Here’s where the six candidates running for those three slots stand as of their most recent campaign finance reports, which cover the week beginning Sept. 30.

In the District 2 race between Barclay Harless and Brandi Gabbard, Gabbard won the week with $5,875 in contributions compared to $1,375 for Harless.

Gabbard still lags behind Harless in total fundraising and, with $17,051 in spending compared to Harless’ $4,756, she also lost her cash-on-hand advantage for the final stretch of the campaign.

All but about $90 of Gabbard’s outflow last week went to Tampa-based Politicus, for advertising, while nearly half of Harless’ spending went toward mailers from Tampa-based Sonic Printing.

As of Oct. 6, Gabbard had raised a total of $46,188 for her campaign and had about $11,200 in the bank. Harless fundraising total was $60,155 through the same date, with $14,532 on hand.

In the Disitrict 6 race, Gina Driscoll outraised Justin Bean for the week and maintained her advantage in total fundraising and cash on hand, though Bean was able to take the most votes in the primary election for the seat despite his lower fundraising numbers.

Driscoll added $10,525 during the reporting period and spent nothing, bringing her campaigns total up to $51,836 and putter her with $21,373 on hand a month out from Election Day.

Bean added $5,375 for the week, and also kept spending very low with only $12 leaving the campaign. He sits with about $11,000 on hand on total fundraising of $37,125.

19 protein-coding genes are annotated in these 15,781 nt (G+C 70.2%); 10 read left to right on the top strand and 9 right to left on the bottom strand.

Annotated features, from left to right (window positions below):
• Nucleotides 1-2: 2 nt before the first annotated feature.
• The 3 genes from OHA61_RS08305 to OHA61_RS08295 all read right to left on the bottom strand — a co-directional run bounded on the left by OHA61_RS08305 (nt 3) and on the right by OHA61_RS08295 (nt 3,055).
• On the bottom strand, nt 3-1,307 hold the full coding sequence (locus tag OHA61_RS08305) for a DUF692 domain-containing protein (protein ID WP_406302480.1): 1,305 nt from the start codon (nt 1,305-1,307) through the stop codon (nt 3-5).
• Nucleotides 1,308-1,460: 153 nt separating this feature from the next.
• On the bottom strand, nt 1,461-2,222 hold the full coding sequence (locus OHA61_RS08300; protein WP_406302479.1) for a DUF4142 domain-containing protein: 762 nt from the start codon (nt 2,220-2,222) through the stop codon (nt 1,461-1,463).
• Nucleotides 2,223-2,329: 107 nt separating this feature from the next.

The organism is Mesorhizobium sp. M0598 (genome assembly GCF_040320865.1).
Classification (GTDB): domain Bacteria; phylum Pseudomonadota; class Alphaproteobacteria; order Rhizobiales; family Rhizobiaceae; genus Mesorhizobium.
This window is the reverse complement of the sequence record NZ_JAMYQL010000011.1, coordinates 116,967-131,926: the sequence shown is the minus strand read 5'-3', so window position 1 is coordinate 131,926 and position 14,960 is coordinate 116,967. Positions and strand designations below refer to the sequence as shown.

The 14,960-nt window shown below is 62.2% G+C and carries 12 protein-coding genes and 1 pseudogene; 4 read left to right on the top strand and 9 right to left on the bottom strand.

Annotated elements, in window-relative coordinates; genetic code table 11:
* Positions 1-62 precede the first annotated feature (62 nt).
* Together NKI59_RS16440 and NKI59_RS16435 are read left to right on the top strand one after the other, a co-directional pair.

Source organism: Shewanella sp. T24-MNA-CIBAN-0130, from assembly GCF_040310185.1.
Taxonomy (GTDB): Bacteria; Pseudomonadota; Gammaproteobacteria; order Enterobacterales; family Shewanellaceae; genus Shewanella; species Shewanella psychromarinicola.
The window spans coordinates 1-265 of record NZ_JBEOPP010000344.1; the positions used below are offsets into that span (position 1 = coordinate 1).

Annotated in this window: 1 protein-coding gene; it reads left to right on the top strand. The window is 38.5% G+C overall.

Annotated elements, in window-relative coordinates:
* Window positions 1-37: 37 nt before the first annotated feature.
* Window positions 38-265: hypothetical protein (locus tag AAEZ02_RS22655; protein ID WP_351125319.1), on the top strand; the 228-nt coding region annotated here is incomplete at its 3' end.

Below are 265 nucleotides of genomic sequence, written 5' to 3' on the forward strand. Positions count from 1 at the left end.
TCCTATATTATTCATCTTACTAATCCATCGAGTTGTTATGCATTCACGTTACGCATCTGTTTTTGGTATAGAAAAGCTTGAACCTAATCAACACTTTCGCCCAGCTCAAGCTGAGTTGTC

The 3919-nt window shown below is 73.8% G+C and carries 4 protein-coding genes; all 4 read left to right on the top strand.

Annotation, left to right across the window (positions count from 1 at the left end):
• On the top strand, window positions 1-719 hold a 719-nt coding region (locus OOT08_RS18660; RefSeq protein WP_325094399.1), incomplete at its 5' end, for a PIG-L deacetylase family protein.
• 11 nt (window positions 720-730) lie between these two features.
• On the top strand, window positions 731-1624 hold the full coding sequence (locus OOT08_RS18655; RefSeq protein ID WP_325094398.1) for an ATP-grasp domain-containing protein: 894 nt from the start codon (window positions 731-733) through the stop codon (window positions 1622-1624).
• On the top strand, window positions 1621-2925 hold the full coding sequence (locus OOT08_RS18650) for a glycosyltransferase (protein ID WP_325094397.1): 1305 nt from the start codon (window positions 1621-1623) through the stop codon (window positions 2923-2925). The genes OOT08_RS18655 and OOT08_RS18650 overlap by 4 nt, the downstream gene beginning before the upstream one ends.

Darden Rice, the only incumbent council member on the ballot next month, continued dominating her opponent in the District 4 contest, 21-year old USF-St. Petersburg student Jerick Johnston.

Rice showed another $17,175 in contributions in her new report, and also showed spending $67,706. Nearly $57,000 of that outflow went to Mack-Sumner Communications for campaign mailers, while Snyder-Pickerill Media Group picked up more than $10,000 for a media buy.

The report shows Rice with a fundraising total of $130,388 through Oct. 6, though she had only had $2,775 on hand when the report was filed.

Johnston, for his part, showed no contributions and only spent $10 on a bank fee during the week. He had just shy of $2,000 on hand on total fundraising of $4,331 when the reporting period closed.

HD 66 hopeful Berny Jacques hosting campaign kickoff Wednesday

Berny Jaques, one of the two Republicans running for HD 66 next year, is holding a campaign kickoff event Wednesday at the Salt Rick Grill in Indian Shores and all are invited, including members of the press.

Jacques filed to run for HD 66 back in March, but with the entry of fellow Republican and Pinellas County GOP chair Nick DiCeglie last month, the campaign has begun in earnest.

The pair, along with Reform Party candidate Paul Bachmann, are running to take over for termed-out Republican Rep. Larry Ahern for the coastal Pinellas County seat which covers the communities of Clearwater, Indian Rocks Beach, Indian Shores and Belleair, among others.